Soil nitrogen is utilized over fixed nitrogen, if available in large amounts. Check the health of your soybean nodules and check root proliferation. At V2, soybeans should be rooting down six inches into the soil and by V5 will completely reach between 30-inch rows, making any cultivation at V5 needing to be very shallow.

When checking soybean seedlings for nodules, donít pull the roots directly from the soil since that process will slough off the nodules and result in an inaccurate count. Its best to use a small shovel, spade or trowel and dig the soybean roots carefully and shake gently or place in a bucket of water to wash soil off the roots. Nodules then can be counted and examined for viability. Itís suggested to check at a minimum of five sample sites in a field to make a good assessment.

Duane R. Berglund
NDSU Extension Agronomist
duane.berglund@ndsu.edu

 

TEMPERATURES FOR 2006 GROWING SEASON COMPARED

Temperature regulates the rate of crop development and indirectly impacts yield potential. So how do temperatures this spring compare to other growing seasons? In the following table I have listed the growing degree day (GDD) accumulations for small grains (wheat and barley) and corn for this year and the averages for the last five years.

Through June 5th this year we have accumulated about 200 more small grain GDDs than the running 5 year average (see following table). Similarly corn GDDs are running about 100 greater than the average. What does this mean in terms of crop development? Small grains require ~143 GDDs for the appearance of a new leaf. Therefore, the crop this year is about 1 to 1.5 leaves ahead of the average. Unfortunately, faster development usually means less yield potential. Nevertheless, many crop physiologist believe that the most critical period for "fixing" yield potential is from jointing until anthesis, so we could still achieve excellent yields if temperatures (and moisture) are favorable in the coming weeks.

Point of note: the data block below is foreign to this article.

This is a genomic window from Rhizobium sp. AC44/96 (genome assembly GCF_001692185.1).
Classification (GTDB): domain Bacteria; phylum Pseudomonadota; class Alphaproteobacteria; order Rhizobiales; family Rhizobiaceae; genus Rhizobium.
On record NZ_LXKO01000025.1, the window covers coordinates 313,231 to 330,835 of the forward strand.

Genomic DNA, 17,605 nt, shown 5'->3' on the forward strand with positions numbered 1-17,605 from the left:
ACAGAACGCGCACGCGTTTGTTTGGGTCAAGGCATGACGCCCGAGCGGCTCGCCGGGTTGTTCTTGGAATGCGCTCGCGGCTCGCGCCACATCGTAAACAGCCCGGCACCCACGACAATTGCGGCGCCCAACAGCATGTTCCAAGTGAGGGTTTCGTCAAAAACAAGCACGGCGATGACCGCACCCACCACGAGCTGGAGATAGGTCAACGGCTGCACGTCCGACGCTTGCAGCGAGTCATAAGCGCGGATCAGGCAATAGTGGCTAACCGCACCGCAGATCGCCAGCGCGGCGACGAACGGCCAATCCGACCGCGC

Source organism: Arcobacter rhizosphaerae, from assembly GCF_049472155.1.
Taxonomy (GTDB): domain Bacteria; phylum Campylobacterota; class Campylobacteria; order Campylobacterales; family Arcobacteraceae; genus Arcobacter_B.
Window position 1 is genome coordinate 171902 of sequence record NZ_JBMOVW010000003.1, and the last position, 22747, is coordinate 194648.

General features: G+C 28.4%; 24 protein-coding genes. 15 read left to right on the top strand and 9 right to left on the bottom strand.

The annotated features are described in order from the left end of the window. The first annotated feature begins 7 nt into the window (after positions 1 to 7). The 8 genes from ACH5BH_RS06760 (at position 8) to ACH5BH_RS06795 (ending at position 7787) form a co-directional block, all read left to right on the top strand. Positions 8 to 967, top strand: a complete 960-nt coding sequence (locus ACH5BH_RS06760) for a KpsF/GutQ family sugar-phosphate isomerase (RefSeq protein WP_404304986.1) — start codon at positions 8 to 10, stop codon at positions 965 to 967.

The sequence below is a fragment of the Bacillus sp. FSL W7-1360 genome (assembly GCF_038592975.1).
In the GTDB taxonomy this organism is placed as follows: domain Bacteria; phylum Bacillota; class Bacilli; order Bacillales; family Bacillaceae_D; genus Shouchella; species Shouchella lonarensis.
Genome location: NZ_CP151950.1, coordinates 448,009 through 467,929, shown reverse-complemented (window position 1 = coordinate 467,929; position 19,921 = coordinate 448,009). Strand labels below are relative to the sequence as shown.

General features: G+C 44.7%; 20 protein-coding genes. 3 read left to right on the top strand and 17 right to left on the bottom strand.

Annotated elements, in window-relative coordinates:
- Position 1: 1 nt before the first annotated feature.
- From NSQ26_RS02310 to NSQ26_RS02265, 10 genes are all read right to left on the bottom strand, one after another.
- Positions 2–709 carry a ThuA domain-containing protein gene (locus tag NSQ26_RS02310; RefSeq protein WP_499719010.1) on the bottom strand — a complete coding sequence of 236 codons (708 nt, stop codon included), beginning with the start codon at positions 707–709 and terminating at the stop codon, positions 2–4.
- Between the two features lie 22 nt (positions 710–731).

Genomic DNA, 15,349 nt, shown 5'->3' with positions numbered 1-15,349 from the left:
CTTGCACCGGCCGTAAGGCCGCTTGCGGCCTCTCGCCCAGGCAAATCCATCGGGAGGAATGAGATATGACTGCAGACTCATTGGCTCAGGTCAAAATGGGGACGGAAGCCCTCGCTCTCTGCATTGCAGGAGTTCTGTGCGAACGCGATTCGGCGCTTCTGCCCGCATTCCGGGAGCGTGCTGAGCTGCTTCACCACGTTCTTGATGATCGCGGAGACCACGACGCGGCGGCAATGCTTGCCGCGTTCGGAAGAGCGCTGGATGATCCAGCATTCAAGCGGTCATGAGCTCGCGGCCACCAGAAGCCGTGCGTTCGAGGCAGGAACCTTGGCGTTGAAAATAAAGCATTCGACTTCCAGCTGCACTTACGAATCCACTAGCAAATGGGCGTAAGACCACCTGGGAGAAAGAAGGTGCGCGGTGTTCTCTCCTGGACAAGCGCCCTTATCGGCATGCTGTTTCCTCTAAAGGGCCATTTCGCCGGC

Corn requires 85 GDDs for the appearance of a new leaf. This year we are, therefore, just over 1 leaf ahead of the average. It also means that the corn crop is on track to finish a week earlier than average. That is good news as it means less drying will be needed in the fall. Though many weeks of unpredictable weather remain of this growing season, the data to date suggest that we are on track for a warmer than average season and that crops will likely finish earlier than "average".

Use the North Dakota Agricultural Weather Network (NDAWN) to continue monitoring growing degree accumulations for the season (http://ndawn.ndsu.nodak.edu/applications.html).

Small grain and corn GDD accumulations through June 5th for selected locations in North Dakota for 2006 and the average of the last five growing seasons. GDDs are calculated based on planting dates of April 15 and May 1 for small grains and corn, respectively.

 

Small Grain GDDs

Corn GDDs

Location

2006

Ave 2002-06

2006

Ave 2002-06

Carrington

1230

995

416

305

Dickinson

1143

984

388

297

Fargo

1302

1095

426

340

Minot

1228

1003

401

297

Average of locations

1225

1019

408

310

Joel Ransom
Extension Agronomist - Cereal Crops
joel.ransom@ndsu.edu